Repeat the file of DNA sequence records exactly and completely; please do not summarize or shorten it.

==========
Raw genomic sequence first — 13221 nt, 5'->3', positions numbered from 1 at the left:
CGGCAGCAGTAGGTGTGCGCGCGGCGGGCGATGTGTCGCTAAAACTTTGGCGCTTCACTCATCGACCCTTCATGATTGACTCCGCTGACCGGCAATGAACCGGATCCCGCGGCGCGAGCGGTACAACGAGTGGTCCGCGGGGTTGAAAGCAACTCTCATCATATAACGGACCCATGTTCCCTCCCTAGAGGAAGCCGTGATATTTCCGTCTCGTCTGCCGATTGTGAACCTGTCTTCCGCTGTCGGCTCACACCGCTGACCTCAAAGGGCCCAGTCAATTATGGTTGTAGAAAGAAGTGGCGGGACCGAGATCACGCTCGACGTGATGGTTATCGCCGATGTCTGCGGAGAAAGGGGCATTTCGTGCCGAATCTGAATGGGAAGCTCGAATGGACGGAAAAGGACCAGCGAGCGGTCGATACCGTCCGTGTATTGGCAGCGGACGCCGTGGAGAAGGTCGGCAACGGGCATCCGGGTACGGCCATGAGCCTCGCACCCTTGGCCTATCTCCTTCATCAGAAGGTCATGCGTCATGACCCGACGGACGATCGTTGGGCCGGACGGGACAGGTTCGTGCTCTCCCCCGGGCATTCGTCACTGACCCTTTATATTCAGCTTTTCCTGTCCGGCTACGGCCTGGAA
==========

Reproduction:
Raw genomic sequence first — 13221 nt, 5'->3', positions numbered from 1 at the left:
CGGCAGCAGTAGGTGTGCGCGCGGCGGGCGATGTGTCGCTAAAACTTTGGCGCTTCACTCATCGACCCTTCATGATTGACTCCGCTGACCGGCAATGAACCGGATCCCGCGGCGCGAGCGGTACAACGAGTGGTCCGCGGGGTTGAAAGCAACTCTCATCATATAACGGACCCATGTTCCCTCCCTAGAGGAAGCCGTGATATTTCCGTCTCGTCTGCCGATTGTGAACCTGTCTTCCGCTGTCGGCTCACACCGCTGACCTCAAAGGGCCCAGTCAATTATGGTTGTAGAAAGAAGTGGCGGGACCGAGATCACGCTCGACGTGATGGTTATCGCCGATGTCTGCGGAGAAAGGGGCATTTCGTGCCGAATCTGAATGGGAAGCTCGAATGGACGGAAAAGGACCAGCGAGCGGTCGATACCGTCCGTGTATTGGCAGCGGACGCCGTGGAGAAGGTCGGCAACGGGCATCCGGGTACGGCCATGAGCCTCGCACCCTTGGCCTATCTCCTTCATCAGAAGGTCATGCGTCATGACCCGACGGACGATCGTTGGGCCGGACGGGACAGGTTCGTGCTCTCCCCCGGGCATTCGTCACTGACCCTTTATATTCAGCTTTTCCTGTCCGGCTACGGCCTGGAA